Pinky during octaves

September 14, 2021, 9:12 PM · My daughter complains of the E string feeling like it’s cutting her pinky when she does octaves. When she gets into the higher registers, does she have to press the string until it touches the fingerboard? Any other suggestions for octaves? We do lessons via online because there are no teachers in the country where we reside. Makes it difficult. Haven’t really gotten specific helps from her teacher. Thanks

Replies (11)

September 14, 2021, 9:39 PM · Greetings?
you don’t have to fully depress the string up there. It hurts me , too. Be very careful not to get nerve damage from to much practice there. It is also useful to practice a lot using 1 and 3 in that region. It is often easier to play in tune.
September 15, 2021, 9:11 AM · She will get used to it, but the skin must have time to adjust.
Therefore: Never practice this too often in a row, rather switch to something else, in between.

She can try out which is the minimum pressure that still gives a good sound- mostly not necessary to press the string down, completely.

This said, you can have the instrument checked: the height of the bridge and the pressure of the brand of strings play a role, and sometimes the strings are too high and too stiff.

She can even practice the octaves with no pressure (like flageolets), every once in a while. This does not sound good but trains the stabilizing muscles of the fingers, so that the hand is focused on holding the octave without the fake support of clenching to the strings.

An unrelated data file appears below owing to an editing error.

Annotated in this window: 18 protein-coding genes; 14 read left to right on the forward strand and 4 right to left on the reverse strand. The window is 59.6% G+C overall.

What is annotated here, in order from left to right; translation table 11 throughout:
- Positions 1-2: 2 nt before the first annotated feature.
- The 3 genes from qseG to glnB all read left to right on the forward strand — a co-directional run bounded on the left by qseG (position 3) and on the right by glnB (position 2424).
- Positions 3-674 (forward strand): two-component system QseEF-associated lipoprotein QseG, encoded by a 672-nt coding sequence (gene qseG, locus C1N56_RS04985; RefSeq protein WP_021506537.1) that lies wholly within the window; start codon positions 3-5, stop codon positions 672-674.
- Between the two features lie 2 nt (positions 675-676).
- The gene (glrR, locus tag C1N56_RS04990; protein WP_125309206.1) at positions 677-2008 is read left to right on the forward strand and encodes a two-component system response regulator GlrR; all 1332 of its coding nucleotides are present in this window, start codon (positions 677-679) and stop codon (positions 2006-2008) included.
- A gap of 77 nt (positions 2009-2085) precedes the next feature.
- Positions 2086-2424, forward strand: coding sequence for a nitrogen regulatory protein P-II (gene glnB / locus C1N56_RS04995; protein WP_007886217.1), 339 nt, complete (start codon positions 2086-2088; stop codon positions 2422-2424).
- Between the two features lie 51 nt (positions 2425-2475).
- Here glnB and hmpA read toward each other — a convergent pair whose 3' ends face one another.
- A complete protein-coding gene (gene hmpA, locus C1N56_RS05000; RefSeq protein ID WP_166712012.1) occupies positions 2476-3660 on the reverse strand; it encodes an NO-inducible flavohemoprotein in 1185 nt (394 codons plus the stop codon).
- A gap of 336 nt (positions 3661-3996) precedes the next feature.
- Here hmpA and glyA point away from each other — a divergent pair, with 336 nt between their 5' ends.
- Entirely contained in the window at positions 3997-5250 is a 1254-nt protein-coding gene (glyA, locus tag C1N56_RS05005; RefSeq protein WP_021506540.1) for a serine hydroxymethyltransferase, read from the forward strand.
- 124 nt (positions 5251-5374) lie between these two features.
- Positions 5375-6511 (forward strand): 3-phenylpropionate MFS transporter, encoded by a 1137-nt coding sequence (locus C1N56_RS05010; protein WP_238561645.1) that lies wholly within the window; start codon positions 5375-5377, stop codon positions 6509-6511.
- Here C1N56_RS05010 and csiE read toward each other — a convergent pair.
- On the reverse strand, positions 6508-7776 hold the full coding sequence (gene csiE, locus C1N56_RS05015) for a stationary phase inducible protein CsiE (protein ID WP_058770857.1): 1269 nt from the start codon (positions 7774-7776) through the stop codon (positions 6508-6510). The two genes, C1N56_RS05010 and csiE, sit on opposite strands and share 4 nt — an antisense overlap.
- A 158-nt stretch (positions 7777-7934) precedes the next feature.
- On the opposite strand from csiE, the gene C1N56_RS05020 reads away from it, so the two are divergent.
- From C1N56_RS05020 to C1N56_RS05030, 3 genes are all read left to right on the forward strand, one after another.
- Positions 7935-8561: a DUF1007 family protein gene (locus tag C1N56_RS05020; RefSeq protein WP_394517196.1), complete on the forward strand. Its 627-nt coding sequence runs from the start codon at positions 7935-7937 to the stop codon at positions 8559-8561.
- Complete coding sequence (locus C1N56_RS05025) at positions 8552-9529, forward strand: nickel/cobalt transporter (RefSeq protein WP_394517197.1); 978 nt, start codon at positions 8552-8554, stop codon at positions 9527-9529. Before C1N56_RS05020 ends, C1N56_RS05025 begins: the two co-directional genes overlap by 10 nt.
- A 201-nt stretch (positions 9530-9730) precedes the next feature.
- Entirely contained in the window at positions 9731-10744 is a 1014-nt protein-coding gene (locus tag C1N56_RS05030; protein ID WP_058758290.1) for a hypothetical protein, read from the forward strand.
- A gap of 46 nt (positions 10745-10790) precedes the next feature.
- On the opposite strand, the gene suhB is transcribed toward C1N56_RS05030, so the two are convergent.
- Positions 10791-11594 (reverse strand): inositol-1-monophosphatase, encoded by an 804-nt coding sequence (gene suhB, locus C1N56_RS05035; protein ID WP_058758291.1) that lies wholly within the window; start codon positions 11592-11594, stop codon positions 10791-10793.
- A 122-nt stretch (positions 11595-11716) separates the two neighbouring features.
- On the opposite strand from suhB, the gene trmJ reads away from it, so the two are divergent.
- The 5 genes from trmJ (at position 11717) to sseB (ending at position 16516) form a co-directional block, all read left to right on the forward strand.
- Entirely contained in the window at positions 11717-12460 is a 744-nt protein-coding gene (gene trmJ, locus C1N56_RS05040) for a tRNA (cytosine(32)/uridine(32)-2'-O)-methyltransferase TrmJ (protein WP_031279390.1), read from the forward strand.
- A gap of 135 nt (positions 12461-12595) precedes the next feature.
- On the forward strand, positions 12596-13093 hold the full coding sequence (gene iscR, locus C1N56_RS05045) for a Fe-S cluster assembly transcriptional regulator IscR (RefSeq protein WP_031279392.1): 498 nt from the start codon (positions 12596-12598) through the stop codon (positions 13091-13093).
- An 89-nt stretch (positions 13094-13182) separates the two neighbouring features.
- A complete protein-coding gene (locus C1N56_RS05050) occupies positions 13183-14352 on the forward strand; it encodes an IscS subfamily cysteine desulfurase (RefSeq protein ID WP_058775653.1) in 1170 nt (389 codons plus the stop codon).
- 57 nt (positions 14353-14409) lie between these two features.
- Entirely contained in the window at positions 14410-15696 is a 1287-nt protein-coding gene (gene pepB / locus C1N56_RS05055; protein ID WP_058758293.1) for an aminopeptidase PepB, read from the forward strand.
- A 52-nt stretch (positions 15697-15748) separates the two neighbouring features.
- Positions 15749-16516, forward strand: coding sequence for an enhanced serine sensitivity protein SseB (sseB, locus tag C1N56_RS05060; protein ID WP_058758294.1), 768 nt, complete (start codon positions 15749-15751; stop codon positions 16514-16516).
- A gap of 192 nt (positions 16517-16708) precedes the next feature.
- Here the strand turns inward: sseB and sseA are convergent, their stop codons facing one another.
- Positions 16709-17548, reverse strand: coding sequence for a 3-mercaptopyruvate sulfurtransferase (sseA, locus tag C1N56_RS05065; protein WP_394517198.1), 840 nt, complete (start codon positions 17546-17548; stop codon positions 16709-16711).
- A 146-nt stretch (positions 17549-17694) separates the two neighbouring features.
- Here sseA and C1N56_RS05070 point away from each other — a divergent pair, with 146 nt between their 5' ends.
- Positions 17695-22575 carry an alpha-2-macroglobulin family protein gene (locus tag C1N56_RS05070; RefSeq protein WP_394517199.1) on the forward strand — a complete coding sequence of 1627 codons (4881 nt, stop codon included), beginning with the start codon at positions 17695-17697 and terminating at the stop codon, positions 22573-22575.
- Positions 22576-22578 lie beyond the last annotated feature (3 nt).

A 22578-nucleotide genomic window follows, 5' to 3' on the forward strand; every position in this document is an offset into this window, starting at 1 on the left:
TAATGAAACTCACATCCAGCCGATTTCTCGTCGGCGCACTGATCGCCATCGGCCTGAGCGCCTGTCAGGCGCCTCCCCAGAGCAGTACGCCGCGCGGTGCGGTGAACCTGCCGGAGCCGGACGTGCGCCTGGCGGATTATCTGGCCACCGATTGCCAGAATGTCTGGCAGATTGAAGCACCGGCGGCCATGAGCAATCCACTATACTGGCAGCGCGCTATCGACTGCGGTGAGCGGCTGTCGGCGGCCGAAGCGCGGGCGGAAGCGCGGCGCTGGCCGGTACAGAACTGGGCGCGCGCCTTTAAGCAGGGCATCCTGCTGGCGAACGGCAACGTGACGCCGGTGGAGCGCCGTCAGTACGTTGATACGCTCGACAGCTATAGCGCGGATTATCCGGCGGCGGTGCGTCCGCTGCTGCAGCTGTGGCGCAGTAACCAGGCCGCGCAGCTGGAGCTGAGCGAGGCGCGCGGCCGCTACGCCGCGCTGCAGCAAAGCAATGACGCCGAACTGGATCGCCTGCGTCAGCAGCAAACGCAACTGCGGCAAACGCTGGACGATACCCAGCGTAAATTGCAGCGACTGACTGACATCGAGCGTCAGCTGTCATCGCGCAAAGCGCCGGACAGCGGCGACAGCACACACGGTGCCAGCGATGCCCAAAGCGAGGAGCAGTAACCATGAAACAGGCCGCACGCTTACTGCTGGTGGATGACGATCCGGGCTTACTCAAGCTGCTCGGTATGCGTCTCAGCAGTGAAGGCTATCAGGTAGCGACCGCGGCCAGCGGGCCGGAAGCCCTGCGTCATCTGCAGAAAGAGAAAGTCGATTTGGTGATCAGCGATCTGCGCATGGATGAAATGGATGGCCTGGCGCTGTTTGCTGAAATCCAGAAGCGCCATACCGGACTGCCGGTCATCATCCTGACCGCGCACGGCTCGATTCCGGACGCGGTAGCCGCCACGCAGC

September 15, 2021, 10:21 AM · Like Buri and Emily said; you do not have to press the e string all the way down to the fingerboard when high on the E. It is essential also to have the e string height at the proper measurement.

September 15, 2021, 12:38 PM · It might also help to press the string with the pad of the finger so you have more flesh rather than the extreme tip, and yes, no need to press it fully to the fingerboard.
September 15, 2021, 3:10 PM · Mr. Zukerman sounds excellent playing octaves.
Edited: September 16, 2021, 5:09 PM · It is worth noting that there is are occasions where you should press the string firmly down on the fingerboard; these are when you play pizzicato on a fingered note. If you don't press the string into contact with the fingerboard then the pizzicato will sound fuzzy, or not sound at all.
September 16, 2021, 6:27 PM · Hi Trevor,
Hugh Bean taught me that we can use finger pressure to vary the speed of vibrato.
Edited: September 17, 2021, 10:33 AM · Don't fully press down up there. Also, she can try using her third finger more, because it is thicker, so it can withstand more string-hurt. Also, in the higher registers, the physical distance between octaves gets smaller than lower registers, so the use of the third finger will naturally compensate for this change. As I grew physically, I found it to be beneficial to use my third finger for octaves anyways, because my fingers grew longer.
September 16, 2021, 7:45 PM · Thanks for the great replies!
September 17, 2021, 6:08 PM · Also, in the upper positions the angle of the fingers to the strings changes, so that the third finger actually does reach farther than the fourth.
September 18, 2021, 11:58 AM · It is even possible to practice with a bandaid. Feels a little weird, but I could even perform with it, when I had an injury, once.
Not the very best, but a practical solution!

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